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Home » Archives » News Archives » 2012 » Assemblymember Yamada’s Workplace Religious Freedom Act of 2012 Passed by the State Assembly

Assemblymember Yamada’s Workplace Religious Freedom Act of 2012 Passed by the State Assembly

Assemblymember Yamada’s Workplace Religious Freedom Act of 2012 Passed by the State Assembly

 

AB 1964 Strengthens Religious Protections in the Workplace  

 

SACRAMENTO, CA – Today Assemblymember Mariko Yamada (D – Davis) presented AB 1964, the Workplace Religious Freedom Act of 2012, on the floor of the State Assembly.  AB 1964 clarifies the Fair Employment and Housing Act (FEHA) to ensure that religion receives equal protection under law.  AB 1964 passed out off the Assembly Floor with strong bipartisan support and now moves to the State Senate.

 

“The spirit of interfaith cooperation and bipartisanship that AB 1964 has garnered mirrors efforts on the federal level and in other states that have passed similar legislation,” said Assemblymember Mariko Yamada.  “Both sides of the aisle can agree that equal employment opportunity and religious protections in the workplace are of the utmost importance to California.”

 

AB 1964, a number chosen to reflect its relationship to the landmark federal Civil Rights Act of 1964, states that undue hardship, as defined in the Definitions section of FEHA, will also apply to the Religious Discrimination section.  This change clears up legal confusion of federal vs. state definitions of “undue hardship”.  The bill would also specify that religious clothing and hairstyles qualify as a religious belief or observance and that segregating an employee from customers or the public is not a reasonable accommodation of an employee’s religious beliefs.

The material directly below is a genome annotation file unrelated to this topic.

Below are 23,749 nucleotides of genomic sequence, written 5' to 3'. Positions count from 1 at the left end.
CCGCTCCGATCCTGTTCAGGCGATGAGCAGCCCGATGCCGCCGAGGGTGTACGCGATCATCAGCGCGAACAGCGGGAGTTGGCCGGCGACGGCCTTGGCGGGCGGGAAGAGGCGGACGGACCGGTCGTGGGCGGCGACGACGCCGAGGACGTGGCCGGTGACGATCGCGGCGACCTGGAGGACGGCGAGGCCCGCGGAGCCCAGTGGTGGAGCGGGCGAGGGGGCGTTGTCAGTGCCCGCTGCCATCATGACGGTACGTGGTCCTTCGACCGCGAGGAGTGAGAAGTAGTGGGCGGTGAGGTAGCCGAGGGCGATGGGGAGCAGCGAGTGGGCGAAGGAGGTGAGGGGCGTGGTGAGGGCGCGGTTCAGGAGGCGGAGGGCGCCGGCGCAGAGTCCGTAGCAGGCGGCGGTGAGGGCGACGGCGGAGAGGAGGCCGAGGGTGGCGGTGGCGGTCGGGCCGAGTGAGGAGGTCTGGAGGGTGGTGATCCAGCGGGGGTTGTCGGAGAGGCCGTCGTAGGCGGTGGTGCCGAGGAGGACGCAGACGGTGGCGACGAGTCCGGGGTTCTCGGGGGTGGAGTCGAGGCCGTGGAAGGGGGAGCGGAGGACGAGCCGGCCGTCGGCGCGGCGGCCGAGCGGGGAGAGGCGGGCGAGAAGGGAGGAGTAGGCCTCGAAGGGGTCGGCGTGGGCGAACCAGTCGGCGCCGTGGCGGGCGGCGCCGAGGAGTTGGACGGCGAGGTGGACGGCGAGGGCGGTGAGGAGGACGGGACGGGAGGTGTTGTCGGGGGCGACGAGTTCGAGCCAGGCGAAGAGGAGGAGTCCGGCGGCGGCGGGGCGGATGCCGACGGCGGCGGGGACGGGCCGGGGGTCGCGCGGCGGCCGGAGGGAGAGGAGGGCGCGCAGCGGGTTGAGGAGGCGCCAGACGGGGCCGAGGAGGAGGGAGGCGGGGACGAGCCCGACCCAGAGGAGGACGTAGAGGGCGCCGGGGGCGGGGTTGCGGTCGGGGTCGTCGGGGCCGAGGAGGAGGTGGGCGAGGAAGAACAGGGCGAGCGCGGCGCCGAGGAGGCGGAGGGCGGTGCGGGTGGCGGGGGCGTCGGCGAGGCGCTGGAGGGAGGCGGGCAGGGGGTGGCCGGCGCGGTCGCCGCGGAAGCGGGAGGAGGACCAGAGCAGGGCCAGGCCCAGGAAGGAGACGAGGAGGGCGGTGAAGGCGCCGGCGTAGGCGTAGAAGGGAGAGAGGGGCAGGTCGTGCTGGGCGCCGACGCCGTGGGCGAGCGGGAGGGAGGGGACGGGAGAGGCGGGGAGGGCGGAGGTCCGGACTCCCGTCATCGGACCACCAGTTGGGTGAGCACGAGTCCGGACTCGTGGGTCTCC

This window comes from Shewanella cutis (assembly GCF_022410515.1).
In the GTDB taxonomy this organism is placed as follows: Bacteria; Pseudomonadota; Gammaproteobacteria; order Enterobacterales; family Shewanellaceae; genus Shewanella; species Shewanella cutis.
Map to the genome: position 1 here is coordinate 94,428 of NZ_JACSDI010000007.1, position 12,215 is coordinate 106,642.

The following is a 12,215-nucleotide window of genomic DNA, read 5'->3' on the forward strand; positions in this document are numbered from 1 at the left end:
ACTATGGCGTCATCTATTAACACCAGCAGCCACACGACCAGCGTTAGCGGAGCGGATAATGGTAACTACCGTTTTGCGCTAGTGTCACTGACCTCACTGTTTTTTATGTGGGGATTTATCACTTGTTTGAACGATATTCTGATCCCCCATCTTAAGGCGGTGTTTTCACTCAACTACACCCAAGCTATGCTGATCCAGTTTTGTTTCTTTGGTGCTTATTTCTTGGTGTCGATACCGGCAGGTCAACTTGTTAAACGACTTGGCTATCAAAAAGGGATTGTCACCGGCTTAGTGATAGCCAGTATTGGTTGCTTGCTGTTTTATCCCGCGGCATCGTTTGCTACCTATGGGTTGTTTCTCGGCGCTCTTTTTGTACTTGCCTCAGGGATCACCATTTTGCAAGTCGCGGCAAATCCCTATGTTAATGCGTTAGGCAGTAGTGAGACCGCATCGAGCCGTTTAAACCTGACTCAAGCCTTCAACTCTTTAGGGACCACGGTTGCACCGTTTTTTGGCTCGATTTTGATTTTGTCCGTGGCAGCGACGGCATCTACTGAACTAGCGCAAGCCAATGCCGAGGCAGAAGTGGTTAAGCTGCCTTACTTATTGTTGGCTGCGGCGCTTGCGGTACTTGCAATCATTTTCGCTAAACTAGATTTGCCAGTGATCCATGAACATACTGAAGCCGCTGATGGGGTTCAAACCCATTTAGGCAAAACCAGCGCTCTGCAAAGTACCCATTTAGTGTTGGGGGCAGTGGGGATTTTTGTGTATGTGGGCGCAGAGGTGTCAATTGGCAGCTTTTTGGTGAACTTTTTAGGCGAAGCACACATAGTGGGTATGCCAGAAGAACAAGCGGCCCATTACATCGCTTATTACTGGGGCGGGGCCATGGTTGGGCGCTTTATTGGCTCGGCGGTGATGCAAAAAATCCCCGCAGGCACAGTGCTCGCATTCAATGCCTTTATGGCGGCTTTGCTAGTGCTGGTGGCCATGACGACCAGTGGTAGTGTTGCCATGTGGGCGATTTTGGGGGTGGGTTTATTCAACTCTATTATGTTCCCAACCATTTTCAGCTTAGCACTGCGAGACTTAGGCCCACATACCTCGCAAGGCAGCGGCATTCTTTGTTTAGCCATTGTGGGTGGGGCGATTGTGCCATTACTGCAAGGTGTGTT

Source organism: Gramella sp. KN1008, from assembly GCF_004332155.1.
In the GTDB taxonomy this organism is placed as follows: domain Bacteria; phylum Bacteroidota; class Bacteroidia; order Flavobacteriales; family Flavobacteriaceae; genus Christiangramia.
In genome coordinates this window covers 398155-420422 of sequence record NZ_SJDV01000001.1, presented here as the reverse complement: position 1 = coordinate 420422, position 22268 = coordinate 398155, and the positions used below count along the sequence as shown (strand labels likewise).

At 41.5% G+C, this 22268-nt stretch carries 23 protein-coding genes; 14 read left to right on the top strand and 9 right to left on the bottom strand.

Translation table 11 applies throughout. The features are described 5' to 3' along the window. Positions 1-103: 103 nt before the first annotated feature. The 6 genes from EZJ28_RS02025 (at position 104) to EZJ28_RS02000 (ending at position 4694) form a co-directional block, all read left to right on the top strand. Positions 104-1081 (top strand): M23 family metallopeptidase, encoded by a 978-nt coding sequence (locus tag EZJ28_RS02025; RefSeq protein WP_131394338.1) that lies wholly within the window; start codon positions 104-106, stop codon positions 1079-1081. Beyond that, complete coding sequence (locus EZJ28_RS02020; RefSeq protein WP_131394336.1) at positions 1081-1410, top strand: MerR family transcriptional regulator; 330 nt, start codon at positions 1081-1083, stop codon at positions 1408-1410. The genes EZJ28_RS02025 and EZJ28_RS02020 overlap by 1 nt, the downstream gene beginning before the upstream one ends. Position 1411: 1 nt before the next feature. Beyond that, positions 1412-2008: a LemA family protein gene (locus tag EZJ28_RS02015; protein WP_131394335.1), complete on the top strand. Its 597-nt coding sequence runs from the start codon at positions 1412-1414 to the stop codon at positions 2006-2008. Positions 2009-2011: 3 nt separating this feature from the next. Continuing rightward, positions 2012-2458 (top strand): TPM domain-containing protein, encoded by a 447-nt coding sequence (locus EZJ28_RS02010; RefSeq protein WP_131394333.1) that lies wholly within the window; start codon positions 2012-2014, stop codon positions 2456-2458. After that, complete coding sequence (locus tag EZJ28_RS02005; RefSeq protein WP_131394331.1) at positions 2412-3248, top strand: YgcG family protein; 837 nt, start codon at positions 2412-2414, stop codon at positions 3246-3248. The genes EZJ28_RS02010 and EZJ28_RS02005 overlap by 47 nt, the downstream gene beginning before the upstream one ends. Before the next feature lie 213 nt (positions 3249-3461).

Changing demographics, both nationally and in California, has resulted in increased numbers of religious discrimination cases in the United States.  According to the Equal Employment Opportunity Commission religious discrimination cases rose 9.5 percent in 2011, contributing to the nearly 100,000 charges of employer discrimination nationwide. In California, employers faced over 500 such cases. 

 

“AB 1964 affirms the promise of equal opportunity for all Californians,” said Simran Kaur, Advocacy Manager for the Sikh Coalition, who is a sponsor of AB 1964.  “We are thrilled that the bill received overwhelming support in the Assembly and look forward to further success in the Senate.”

 

The bill has recently added the Hindu American Foundation and the Japanese American Citizens League to the growing list of support which already includes the Sikh Coalition, ACLU, Anti-Defamation League, Agudath Israel of California, American Jewish Committee, California Employment Lawyers Association, California Immigrant Policy Center, California Nurses Association, Church State Council, Council on American Islamic Relations (CAIR) and the North American Religious Liberty Association.

 

AB 1964 has also passed the Assembly Committees of Labor & Employment, Judiciary and Appropriations – all with bipartisan support.